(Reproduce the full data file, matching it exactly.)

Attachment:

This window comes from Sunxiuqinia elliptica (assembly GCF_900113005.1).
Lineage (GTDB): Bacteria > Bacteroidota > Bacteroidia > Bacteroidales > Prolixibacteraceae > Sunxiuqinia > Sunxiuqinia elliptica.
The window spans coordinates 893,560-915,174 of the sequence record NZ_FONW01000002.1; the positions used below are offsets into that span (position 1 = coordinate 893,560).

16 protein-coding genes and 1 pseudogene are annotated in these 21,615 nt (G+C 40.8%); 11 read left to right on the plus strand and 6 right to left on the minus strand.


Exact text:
This window comes from Sunxiuqinia elliptica (assembly GCF_900113005.1).
Lineage (GTDB): Bacteria > Bacteroidota > Bacteroidia > Bacteroidales > Prolixibacteraceae > Sunxiuqinia > Sunxiuqinia elliptica.
The window spans coordinates 893,560-915,174 of the sequence record NZ_FONW01000002.1; the positions used below are offsets into that span (position 1 = coordinate 893,560).

16 protein-coding genes and 1 pseudogene are annotated in these 21,615 nt (G+C 40.8%); 11 read left to right on the plus strand and 6 right to left on the minus strand.